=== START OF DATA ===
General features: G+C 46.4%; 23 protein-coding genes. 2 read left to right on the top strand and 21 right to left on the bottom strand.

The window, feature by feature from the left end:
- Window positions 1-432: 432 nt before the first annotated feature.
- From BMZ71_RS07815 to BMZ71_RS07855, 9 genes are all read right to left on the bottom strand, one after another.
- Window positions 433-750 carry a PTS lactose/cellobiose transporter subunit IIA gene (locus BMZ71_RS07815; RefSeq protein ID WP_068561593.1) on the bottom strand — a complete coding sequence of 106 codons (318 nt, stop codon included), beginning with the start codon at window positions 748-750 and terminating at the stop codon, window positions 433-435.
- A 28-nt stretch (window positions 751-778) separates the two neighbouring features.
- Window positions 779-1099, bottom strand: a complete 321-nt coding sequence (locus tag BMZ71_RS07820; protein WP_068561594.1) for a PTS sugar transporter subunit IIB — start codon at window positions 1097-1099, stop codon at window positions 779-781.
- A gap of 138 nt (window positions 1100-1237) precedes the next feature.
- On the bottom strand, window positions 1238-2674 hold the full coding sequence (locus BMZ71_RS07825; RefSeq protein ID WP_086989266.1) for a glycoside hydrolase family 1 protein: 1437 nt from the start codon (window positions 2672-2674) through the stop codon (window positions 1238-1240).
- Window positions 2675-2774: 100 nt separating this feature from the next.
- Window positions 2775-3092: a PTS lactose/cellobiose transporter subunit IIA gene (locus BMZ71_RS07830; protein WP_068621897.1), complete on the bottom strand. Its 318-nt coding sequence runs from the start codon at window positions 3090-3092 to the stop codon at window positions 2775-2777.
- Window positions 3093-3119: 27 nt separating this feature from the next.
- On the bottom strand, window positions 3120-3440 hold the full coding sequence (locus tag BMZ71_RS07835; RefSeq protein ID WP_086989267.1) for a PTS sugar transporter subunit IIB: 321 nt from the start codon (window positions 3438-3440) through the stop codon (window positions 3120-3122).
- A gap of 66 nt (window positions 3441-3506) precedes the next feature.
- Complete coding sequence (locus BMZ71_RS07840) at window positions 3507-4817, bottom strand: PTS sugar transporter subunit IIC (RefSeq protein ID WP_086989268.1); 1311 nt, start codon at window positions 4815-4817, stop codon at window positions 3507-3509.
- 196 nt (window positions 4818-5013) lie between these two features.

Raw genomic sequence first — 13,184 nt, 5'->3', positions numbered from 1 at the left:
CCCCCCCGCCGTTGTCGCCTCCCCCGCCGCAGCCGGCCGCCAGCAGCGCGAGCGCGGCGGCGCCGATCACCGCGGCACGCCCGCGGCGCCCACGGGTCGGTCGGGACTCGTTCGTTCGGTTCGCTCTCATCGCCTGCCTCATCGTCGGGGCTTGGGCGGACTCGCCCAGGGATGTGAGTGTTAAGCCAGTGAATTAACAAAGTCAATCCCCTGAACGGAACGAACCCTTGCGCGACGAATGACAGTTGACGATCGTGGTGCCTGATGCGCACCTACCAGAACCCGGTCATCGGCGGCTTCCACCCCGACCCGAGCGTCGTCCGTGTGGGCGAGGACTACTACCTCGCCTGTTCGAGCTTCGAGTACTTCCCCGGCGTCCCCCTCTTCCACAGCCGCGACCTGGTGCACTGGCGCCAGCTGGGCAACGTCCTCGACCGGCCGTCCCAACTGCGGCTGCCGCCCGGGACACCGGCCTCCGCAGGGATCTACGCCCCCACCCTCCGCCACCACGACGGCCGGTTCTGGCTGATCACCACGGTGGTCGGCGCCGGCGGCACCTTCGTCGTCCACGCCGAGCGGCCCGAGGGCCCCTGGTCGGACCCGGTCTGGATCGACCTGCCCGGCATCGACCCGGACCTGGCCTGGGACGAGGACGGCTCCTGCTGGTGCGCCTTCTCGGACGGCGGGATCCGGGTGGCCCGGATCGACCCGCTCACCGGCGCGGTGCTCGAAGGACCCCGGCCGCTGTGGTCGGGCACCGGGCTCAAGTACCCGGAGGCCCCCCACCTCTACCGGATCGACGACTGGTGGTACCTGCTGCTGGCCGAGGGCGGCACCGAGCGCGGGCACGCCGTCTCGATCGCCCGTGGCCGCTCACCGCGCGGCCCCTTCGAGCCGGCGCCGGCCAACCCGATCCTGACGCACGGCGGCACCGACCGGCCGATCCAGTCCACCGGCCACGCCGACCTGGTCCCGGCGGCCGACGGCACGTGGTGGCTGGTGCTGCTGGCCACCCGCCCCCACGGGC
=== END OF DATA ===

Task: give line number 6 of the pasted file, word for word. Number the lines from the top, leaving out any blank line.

- A 28-nt stretch (window positions 751-778) separates the two neighbouring features.